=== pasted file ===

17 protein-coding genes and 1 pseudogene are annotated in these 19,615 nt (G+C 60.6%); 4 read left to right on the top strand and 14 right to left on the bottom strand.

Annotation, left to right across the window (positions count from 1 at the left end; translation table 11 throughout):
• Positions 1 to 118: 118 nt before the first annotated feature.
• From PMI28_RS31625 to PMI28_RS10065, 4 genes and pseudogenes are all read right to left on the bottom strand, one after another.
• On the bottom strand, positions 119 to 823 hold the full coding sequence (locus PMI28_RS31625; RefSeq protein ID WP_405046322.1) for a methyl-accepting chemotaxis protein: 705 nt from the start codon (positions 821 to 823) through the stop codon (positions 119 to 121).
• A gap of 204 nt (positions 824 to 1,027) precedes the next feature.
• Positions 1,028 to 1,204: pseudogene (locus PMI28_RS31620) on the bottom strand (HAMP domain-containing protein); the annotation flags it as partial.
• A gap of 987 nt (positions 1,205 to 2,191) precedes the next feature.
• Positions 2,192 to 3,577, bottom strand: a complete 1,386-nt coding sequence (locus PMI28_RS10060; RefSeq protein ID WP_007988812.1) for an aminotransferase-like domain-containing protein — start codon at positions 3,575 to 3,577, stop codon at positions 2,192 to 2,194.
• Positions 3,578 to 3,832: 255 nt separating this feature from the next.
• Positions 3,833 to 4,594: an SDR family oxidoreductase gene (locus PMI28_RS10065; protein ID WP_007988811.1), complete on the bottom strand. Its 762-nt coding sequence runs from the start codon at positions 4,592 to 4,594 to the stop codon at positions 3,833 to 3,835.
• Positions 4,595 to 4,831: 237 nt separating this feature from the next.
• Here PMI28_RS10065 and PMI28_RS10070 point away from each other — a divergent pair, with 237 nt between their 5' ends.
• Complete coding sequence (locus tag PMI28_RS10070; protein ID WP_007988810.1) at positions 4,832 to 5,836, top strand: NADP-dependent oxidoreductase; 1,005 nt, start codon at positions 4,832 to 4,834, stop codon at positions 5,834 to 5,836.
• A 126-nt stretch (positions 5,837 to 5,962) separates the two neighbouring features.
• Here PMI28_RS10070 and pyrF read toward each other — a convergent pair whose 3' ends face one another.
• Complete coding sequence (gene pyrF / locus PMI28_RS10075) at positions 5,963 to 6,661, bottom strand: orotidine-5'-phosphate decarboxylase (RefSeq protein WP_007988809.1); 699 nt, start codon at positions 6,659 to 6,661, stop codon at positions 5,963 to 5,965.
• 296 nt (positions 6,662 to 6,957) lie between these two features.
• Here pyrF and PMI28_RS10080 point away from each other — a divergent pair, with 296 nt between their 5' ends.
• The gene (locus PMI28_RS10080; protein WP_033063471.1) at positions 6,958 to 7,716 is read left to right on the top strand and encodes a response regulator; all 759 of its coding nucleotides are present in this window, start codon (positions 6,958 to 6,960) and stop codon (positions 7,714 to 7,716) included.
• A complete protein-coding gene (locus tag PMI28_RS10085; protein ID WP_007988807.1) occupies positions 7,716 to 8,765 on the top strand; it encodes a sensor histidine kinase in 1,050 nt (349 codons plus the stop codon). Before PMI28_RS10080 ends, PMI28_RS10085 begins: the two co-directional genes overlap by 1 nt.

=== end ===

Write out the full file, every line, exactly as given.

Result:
17 protein-coding genes and 1 pseudogene are annotated in these 19,615 nt (G+C 60.6%); 4 read left to right on the top strand and 14 right to left on the bottom strand.

Annotation, left to right across the window (positions count from 1 at the left end; translation table 11 throughout):
• Positions 1 to 118: 118 nt before the first annotated feature.
• From PMI28_RS31625 to PMI28_RS10065, 4 genes and pseudogenes are all read right to left on the bottom strand, one after another.
• On the bottom strand, positions 119 to 823 hold the full coding sequence (locus PMI28_RS31625; RefSeq protein ID WP_405046322.1) for a methyl-accepting chemotaxis protein: 705 nt from the start codon (positions 821 to 823) through the stop codon (positions 119 to 121).
• A gap of 204 nt (positions 824 to 1,027) precedes the next feature.
• Positions 1,028 to 1,204: pseudogene (locus PMI28_RS31620) on the bottom strand (HAMP domain-containing protein); the annotation flags it as partial.
• A gap of 987 nt (positions 1,205 to 2,191) precedes the next feature.
• Positions 2,192 to 3,577, bottom strand: a complete 1,386-nt coding sequence (locus PMI28_RS10060; RefSeq protein ID WP_007988812.1) for an aminotransferase-like domain-containing protein — start codon at positions 3,575 to 3,577, stop codon at positions 2,192 to 2,194.
• Positions 3,578 to 3,832: 255 nt separating this feature from the next.
• Positions 3,833 to 4,594: an SDR family oxidoreductase gene (locus PMI28_RS10065; protein ID WP_007988811.1), complete on the bottom strand. Its 762-nt coding sequence runs from the start codon at positions 4,592 to 4,594 to the stop codon at positions 3,833 to 3,835.
• Positions 4,595 to 4,831: 237 nt separating this feature from the next.
• Here PMI28_RS10065 and PMI28_RS10070 point away from each other — a divergent pair, with 237 nt between their 5' ends.
• Complete coding sequence (locus tag PMI28_RS10070; protein ID WP_007988810.1) at positions 4,832 to 5,836, top strand: NADP-dependent oxidoreductase; 1,005 nt, start codon at positions 4,832 to 4,834, stop codon at positions 5,834 to 5,836.
• A 126-nt stretch (positions 5,837 to 5,962) separates the two neighbouring features.
• Here PMI28_RS10070 and pyrF read toward each other — a convergent pair whose 3' ends face one another.
• Complete coding sequence (gene pyrF / locus PMI28_RS10075) at positions 5,963 to 6,661, bottom strand: orotidine-5'-phosphate decarboxylase (RefSeq protein WP_007988809.1); 699 nt, start codon at positions 6,659 to 6,661, stop codon at positions 5,963 to 5,965.
• 296 nt (positions 6,662 to 6,957) lie between these two features.
• Here pyrF and PMI28_RS10080 point away from each other — a divergent pair, with 296 nt between their 5' ends.
• The gene (locus PMI28_RS10080; protein WP_033063471.1) at positions 6,958 to 7,716 is read left to right on the top strand and encodes a response regulator; all 759 of its coding nucleotides are present in this window, start codon (positions 6,958 to 6,960) and stop codon (positions 7,714 to 7,716) included.
• A complete protein-coding gene (locus tag PMI28_RS10085; protein ID WP_007988807.1) occupies positions 7,716 to 8,765 on the top strand; it encodes a sensor histidine kinase in 1,050 nt (349 codons plus the stop codon). Before PMI28_RS10080 ends, PMI28_RS10085 begins: the two co-directional genes overlap by 1 nt.